Raikkonen’s American Misery to Continue

Kimi Raikkonen hasn’t really been a factor of late – the Finn was last on the podium in Hungary all the way back in July – and the signs aren’t positive heading to Texas. While Hamilton has made merry at COTA, Raikkonen has experienced quite the opposite. After scoring points with Lotus in 2012 on his first visit to the track, Raikkonen sat out the 2013 edition and missed out on the points in 2014 when racing for the Scuderia. He then crashed in the wet in 2015 and saw a pit stop error end his race last year. Given that a failed $5 spark plug proved to be Vettel’s downfall in Japan, Ferrari isn’t having the best time of it, and another retirement would fit their pattern of woe. Raikkonen is +450 not to be classified.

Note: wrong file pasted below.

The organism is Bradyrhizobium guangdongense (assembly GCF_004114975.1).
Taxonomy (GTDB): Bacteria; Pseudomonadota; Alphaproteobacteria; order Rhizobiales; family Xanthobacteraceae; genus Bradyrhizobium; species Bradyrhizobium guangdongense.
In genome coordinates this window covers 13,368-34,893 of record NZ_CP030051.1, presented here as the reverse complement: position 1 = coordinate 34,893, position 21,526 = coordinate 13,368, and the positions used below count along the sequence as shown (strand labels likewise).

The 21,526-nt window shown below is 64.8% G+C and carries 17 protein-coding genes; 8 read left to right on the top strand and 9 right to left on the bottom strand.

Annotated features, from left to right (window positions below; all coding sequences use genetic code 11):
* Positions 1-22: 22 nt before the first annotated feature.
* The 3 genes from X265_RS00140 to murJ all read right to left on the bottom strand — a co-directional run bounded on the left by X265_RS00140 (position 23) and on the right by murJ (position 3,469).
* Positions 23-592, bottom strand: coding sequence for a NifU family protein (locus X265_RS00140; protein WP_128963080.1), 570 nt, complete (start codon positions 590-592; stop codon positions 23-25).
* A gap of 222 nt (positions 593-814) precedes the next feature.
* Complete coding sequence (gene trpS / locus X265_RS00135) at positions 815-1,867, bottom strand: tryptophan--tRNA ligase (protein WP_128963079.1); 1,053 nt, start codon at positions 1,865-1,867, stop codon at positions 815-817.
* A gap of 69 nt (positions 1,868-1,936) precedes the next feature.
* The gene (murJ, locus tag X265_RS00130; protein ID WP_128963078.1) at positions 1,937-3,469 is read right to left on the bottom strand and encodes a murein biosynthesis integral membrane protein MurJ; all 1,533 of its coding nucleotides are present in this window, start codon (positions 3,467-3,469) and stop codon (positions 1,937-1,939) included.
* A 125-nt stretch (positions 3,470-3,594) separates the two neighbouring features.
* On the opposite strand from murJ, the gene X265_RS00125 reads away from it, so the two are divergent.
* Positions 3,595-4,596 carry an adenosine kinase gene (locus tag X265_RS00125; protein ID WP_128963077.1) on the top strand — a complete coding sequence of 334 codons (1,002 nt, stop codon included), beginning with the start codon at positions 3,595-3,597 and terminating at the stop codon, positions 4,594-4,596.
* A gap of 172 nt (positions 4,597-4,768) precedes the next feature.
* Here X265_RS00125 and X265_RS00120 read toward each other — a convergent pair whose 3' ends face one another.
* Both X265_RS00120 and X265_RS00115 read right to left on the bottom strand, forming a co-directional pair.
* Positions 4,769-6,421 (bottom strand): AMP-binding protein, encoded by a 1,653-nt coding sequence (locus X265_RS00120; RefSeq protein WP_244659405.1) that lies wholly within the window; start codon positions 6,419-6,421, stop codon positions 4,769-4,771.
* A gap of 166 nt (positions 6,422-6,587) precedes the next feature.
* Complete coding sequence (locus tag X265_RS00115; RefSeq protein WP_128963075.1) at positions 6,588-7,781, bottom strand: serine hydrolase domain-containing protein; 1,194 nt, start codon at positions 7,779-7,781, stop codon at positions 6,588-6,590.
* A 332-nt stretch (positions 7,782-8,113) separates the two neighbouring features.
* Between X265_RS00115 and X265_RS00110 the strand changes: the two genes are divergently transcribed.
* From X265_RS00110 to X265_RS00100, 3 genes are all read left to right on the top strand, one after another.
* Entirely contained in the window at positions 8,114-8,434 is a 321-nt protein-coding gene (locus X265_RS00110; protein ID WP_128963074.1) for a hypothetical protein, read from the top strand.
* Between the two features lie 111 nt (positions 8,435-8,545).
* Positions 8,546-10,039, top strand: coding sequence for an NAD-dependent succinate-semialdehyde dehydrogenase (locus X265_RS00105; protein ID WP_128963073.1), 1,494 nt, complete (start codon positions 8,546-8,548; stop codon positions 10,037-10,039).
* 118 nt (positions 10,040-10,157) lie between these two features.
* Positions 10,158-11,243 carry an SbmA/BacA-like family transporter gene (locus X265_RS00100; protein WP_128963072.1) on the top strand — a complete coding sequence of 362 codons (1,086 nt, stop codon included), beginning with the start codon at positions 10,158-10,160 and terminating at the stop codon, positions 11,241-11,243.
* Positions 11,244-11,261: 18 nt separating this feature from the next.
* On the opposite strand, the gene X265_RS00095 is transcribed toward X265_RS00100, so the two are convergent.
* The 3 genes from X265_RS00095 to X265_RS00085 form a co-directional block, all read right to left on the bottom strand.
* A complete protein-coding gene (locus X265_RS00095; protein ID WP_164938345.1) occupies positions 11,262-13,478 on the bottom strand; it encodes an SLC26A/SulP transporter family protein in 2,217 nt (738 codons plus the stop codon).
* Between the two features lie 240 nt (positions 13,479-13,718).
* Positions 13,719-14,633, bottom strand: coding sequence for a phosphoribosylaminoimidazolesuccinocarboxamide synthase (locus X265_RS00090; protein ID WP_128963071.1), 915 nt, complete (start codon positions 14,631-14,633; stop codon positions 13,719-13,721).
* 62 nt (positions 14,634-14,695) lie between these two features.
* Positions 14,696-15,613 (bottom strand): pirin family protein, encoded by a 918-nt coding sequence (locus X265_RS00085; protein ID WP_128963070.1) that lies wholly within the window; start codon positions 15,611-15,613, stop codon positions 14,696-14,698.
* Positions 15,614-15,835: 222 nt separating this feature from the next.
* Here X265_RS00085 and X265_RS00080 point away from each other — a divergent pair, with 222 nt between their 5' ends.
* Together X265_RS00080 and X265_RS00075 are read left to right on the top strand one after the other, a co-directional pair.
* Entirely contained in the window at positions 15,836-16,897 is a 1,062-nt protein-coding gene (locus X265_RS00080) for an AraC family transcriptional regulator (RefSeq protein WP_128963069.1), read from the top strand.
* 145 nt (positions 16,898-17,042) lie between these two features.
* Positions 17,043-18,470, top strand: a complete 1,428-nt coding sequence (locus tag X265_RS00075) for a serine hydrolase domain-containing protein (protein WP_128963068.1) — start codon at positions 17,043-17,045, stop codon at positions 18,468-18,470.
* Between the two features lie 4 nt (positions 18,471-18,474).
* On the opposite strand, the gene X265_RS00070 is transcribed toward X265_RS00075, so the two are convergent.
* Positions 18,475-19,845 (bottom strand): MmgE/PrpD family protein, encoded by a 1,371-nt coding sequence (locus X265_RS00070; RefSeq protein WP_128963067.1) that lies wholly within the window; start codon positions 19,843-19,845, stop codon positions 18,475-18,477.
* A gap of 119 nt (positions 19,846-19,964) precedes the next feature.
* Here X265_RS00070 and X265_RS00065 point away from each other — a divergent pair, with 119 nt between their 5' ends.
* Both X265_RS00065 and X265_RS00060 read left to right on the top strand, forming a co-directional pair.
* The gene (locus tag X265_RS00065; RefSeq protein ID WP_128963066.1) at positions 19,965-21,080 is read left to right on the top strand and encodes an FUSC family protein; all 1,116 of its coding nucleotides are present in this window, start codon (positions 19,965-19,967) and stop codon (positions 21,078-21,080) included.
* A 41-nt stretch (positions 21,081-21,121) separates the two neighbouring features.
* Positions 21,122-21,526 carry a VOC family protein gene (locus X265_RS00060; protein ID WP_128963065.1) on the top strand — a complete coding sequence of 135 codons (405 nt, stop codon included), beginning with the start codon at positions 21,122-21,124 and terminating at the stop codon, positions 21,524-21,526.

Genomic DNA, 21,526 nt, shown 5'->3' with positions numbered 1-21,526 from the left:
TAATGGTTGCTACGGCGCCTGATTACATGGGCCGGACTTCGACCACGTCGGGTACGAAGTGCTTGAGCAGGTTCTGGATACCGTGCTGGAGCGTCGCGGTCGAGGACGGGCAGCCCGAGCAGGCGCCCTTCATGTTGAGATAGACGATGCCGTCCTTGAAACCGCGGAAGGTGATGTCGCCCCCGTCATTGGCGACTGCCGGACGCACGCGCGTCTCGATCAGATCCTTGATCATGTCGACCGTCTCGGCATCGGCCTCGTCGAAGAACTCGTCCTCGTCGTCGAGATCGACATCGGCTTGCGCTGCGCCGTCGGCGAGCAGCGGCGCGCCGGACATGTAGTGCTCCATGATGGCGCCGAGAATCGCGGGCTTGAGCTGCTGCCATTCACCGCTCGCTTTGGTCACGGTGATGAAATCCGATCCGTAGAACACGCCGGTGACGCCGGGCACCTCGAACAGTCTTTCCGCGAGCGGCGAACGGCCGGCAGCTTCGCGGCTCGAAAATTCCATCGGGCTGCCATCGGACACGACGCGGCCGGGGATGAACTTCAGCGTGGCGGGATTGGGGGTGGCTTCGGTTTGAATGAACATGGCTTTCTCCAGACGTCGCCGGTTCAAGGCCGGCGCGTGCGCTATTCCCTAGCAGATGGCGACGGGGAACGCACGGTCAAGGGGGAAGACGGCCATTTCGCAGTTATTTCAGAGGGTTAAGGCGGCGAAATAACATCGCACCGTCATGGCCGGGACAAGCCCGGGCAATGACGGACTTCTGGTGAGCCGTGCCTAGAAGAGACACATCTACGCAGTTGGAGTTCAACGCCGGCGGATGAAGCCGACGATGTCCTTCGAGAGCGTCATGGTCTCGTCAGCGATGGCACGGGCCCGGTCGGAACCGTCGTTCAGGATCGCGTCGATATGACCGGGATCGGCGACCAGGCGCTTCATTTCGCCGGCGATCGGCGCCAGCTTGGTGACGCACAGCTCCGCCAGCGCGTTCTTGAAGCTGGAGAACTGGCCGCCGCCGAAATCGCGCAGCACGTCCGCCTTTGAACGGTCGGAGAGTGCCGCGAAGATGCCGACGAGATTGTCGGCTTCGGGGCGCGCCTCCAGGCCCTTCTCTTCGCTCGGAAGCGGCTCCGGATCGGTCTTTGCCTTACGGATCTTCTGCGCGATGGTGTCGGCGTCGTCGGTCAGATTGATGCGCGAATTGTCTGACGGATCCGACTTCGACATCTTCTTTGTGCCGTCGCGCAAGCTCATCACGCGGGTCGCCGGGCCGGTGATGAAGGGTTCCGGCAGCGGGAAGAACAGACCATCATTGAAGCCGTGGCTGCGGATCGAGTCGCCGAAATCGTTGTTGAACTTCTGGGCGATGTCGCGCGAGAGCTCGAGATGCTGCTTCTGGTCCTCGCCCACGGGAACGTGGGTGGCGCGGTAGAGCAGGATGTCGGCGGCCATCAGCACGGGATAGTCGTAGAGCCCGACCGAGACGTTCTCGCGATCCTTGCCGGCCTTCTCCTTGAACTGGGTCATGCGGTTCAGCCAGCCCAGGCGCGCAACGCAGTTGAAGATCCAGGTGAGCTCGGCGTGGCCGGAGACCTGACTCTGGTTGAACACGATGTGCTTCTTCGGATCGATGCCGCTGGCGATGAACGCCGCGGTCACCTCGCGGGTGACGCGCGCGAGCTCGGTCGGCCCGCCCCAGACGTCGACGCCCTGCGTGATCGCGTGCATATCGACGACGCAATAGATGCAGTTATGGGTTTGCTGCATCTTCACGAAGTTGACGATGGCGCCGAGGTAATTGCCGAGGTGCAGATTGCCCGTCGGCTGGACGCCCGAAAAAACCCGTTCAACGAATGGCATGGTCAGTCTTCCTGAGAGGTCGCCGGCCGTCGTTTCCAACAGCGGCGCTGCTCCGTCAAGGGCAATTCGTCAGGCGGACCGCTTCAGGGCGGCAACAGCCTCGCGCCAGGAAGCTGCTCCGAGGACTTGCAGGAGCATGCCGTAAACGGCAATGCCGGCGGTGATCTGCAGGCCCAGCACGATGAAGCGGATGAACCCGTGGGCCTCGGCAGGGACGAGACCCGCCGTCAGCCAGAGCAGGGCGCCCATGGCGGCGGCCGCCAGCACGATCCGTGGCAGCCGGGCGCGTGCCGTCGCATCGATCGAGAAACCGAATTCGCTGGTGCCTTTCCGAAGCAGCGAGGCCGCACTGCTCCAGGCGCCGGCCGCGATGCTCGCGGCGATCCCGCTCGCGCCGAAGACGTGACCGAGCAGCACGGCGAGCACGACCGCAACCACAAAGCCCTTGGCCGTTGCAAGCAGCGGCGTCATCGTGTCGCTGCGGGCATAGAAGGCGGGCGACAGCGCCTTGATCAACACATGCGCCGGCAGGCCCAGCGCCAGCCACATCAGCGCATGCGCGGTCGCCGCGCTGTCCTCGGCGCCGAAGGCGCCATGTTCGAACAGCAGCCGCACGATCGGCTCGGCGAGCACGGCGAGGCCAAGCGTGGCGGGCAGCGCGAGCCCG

Ricciardo to Do Business Once More?

I’ve backed Daniel Ricciardo to be a consistent presence on the podium of late and the Australian has not disappointed. With nine podiums in the last eleven races, you can almost bet your house (but don’t) on the Red Bull driver coming home in the top three. Ricciardo is at +150 to finish on the podium, and if you want to add a bit more spice you can get Ricciardo and Hamilton to finish in top three at +200.

Haas to Shine at Home

In some respects, it feels like it’s been a challenging second season for American outfit Haas F1 given the competitive nature of the midfield scrap. However, sitting seventh in the standings with 43 points, having already surpassed last season’s points total of 29 points, the campaign can be considered a success. The Ferrari-powered team has notched up two double points finish this season, the second of which came last time out in Japan. Romain Grosjean and Kevin Magnussen will have their work cut out, but the pair is at +600 to both finish in the points. If you would prefer to back just one driver, Grosjean is +162 to grab a points finish.